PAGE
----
Can this be done without taking away the freedom of the man? Yes, God is transcendent, that is, He is above and beyond all our categories. He can move a soul in such a way that resistance either never develops, or He can cut through the resistance, without taking away free will.
St. Thomas has two passages that can help us to see our way in this difficulty. In Contra gentiles 3. 159 Thomas wrote: "Since this is in the power of free will [namely] to impede or not to impede the reception of grace, not wrongly is it charged as a fault against him who sets up an impediment to the reception of grace. For God, so far as is in Him, is ready to give grace to all... but they alone are deprived of grace who set up an impediment to grace in themselves."
We gather something of capital importance: God - not strange, for He can do anything He wills - can send a grace such that He leaves the man capable of resisting, or not resisting the grace.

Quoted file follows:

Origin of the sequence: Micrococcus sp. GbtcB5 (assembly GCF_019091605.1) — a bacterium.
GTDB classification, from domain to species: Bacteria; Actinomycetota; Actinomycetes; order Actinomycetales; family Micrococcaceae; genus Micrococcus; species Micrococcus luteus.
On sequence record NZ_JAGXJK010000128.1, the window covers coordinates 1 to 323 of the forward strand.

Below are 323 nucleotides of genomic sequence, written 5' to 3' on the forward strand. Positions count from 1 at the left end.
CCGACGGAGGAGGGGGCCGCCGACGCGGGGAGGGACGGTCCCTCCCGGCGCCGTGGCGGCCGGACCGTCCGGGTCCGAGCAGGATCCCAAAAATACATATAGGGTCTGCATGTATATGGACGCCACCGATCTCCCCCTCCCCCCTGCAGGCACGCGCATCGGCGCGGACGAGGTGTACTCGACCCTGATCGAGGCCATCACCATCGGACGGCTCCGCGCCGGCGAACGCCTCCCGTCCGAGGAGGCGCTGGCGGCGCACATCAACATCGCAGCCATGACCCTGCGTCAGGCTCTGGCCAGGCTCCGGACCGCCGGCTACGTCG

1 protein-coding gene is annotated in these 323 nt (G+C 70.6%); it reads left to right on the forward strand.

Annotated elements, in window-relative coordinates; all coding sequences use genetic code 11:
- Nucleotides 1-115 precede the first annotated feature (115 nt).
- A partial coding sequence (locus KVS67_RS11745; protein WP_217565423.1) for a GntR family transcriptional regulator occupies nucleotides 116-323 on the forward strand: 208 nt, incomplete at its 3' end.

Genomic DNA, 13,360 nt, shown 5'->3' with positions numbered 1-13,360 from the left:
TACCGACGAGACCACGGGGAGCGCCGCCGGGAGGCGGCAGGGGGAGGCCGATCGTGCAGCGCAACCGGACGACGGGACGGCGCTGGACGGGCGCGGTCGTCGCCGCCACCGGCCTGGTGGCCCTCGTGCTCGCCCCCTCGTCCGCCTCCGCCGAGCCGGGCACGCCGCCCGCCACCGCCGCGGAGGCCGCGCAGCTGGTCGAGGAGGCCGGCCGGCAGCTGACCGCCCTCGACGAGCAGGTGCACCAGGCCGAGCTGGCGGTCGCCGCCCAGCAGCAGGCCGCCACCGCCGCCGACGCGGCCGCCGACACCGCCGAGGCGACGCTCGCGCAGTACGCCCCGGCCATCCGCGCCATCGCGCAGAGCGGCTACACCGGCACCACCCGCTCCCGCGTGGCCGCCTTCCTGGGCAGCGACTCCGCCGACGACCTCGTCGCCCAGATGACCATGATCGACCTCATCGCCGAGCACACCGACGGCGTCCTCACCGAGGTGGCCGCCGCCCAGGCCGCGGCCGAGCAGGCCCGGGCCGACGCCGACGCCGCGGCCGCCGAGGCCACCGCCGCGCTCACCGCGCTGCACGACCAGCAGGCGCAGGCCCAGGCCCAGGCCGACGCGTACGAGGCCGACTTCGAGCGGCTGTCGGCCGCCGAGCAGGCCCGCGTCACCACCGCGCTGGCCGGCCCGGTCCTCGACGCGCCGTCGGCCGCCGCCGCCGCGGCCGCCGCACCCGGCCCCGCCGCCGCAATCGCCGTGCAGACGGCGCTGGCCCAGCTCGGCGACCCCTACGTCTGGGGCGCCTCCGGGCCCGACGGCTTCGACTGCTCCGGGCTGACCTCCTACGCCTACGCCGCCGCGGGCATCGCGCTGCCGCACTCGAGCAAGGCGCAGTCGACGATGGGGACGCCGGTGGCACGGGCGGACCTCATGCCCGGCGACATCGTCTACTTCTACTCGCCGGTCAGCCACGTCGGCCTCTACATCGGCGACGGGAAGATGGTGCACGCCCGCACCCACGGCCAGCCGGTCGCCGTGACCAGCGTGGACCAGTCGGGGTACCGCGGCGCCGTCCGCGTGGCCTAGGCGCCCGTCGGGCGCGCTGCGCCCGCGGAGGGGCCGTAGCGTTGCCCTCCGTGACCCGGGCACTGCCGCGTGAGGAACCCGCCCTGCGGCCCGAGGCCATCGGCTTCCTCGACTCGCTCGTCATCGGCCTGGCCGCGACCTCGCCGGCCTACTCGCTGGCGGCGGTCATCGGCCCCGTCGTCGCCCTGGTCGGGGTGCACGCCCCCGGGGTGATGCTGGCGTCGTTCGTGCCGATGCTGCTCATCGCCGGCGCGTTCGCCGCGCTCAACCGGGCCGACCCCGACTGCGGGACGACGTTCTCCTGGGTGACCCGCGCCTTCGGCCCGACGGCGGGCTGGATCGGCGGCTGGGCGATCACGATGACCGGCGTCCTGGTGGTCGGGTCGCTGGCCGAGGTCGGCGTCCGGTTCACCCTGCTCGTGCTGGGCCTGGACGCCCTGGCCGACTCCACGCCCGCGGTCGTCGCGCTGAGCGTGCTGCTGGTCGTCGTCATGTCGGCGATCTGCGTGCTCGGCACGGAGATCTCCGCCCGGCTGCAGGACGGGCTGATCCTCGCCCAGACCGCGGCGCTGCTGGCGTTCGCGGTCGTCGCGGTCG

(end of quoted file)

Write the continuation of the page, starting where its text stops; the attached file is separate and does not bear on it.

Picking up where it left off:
If the man does not resist, then the grace moves ahead in its course, and brings him to do good.
But Thomas also sees another possibility, the one we indicated above. In Summa I II 112. 3 he says: "If it is the intention of God who moves, that the man, whose heart He is moving, should receive grace, he infallibly receives it." We notice two things. He says in such a case the man "infallibly" receives it. We also notice that Thomas says, "if it is the intention of God", this happens, that is, the man infallibly receives grace.
Can this fit with what the same Thomas said above in Contra gentiles 3. 159? Of course. So, there must be two situations, or two kinds of graces: 1) In one situation or with one kind of grace, God moves the man in such a way that the man really can impede or not impede the grace. 2) In the other situation, God so moves that regardless of anything else, the man infallibly receives the grace. But Thomas specifies that this happens only if, God intends to move that way.